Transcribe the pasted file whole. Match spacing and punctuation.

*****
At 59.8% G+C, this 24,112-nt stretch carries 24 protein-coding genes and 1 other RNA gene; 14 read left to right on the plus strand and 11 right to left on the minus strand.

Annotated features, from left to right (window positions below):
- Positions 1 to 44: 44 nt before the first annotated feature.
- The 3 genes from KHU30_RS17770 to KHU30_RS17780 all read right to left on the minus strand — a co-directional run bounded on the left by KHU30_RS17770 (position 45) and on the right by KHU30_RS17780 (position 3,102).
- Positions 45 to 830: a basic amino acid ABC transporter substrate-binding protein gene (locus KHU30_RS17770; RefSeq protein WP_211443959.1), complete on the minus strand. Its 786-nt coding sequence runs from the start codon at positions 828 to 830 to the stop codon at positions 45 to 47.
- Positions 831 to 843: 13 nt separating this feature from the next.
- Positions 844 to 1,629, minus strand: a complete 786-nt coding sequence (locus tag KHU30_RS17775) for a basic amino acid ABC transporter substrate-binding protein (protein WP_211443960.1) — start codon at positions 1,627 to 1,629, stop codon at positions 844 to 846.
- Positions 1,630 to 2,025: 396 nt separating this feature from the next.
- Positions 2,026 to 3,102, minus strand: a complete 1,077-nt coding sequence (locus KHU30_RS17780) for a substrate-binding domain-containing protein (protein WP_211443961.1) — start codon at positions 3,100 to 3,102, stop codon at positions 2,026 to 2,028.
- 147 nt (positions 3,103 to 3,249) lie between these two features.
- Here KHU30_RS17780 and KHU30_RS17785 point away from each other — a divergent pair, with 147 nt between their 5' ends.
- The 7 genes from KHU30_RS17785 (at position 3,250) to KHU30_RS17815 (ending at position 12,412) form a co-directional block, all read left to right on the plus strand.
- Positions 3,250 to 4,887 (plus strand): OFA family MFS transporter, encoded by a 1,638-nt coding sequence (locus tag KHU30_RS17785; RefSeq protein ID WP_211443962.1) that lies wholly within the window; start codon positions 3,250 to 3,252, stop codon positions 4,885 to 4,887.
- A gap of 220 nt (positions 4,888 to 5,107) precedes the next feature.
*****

At 59.8% G+C, this 24,112-nt stretch carries 24 protein-coding genes and 1 other RNA gene; 14 read left to right on the plus strand and 11 right to left on the minus strand.

Annotated features, from left to right (window positions below):
- Positions 1 to 44: 44 nt before the first annotated feature.
- The 3 genes from KHU30_RS17770 to KHU30_RS17780 all read right to left on the minus strand — a co-directional run bounded on the left by KHU30_RS17770 (position 45) and on the right by KHU30_RS17780 (position 3,102).
- Positions 45 to 830: a basic amino acid ABC transporter substrate-binding protein gene (locus KHU30_RS17770; RefSeq protein WP_211443959.1), complete on the minus strand. Its 786-nt coding sequence runs from the start codon at positions 828 to 830 to the stop codon at positions 45 to 47.
- Positions 831 to 843: 13 nt separating this feature from the next.
- Positions 844 to 1,629, minus strand: a complete 786-nt coding sequence (locus tag KHU30_RS17775) for a basic amino acid ABC transporter substrate-binding protein (protein WP_211443960.1) — start codon at positions 1,627 to 1,629, stop codon at positions 844 to 846.
- Positions 1,630 to 2,025: 396 nt separating this feature from the next.
- Positions 2,026 to 3,102, minus strand: a complete 1,077-nt coding sequence (locus KHU30_RS17780) for a substrate-binding domain-containing protein (protein WP_211443961.1) — start codon at positions 3,100 to 3,102, stop codon at positions 2,026 to 2,028.
- 147 nt (positions 3,103 to 3,249) lie between these two features.
- Here KHU30_RS17780 and KHU30_RS17785 point away from each other — a divergent pair, with 147 nt between their 5' ends.
- The 7 genes from KHU30_RS17785 (at position 3,250) to KHU30_RS17815 (ending at position 12,412) form a co-directional block, all read left to right on the plus strand.
- Positions 3,250 to 4,887 (plus strand): OFA family MFS transporter, encoded by a 1,638-nt coding sequence (locus tag KHU30_RS17785; RefSeq protein ID WP_211443962.1) that lies wholly within the window; start codon positions 3,250 to 3,252, stop codon positions 4,885 to 4,887.
- A gap of 220 nt (positions 4,888 to 5,107) precedes the next feature.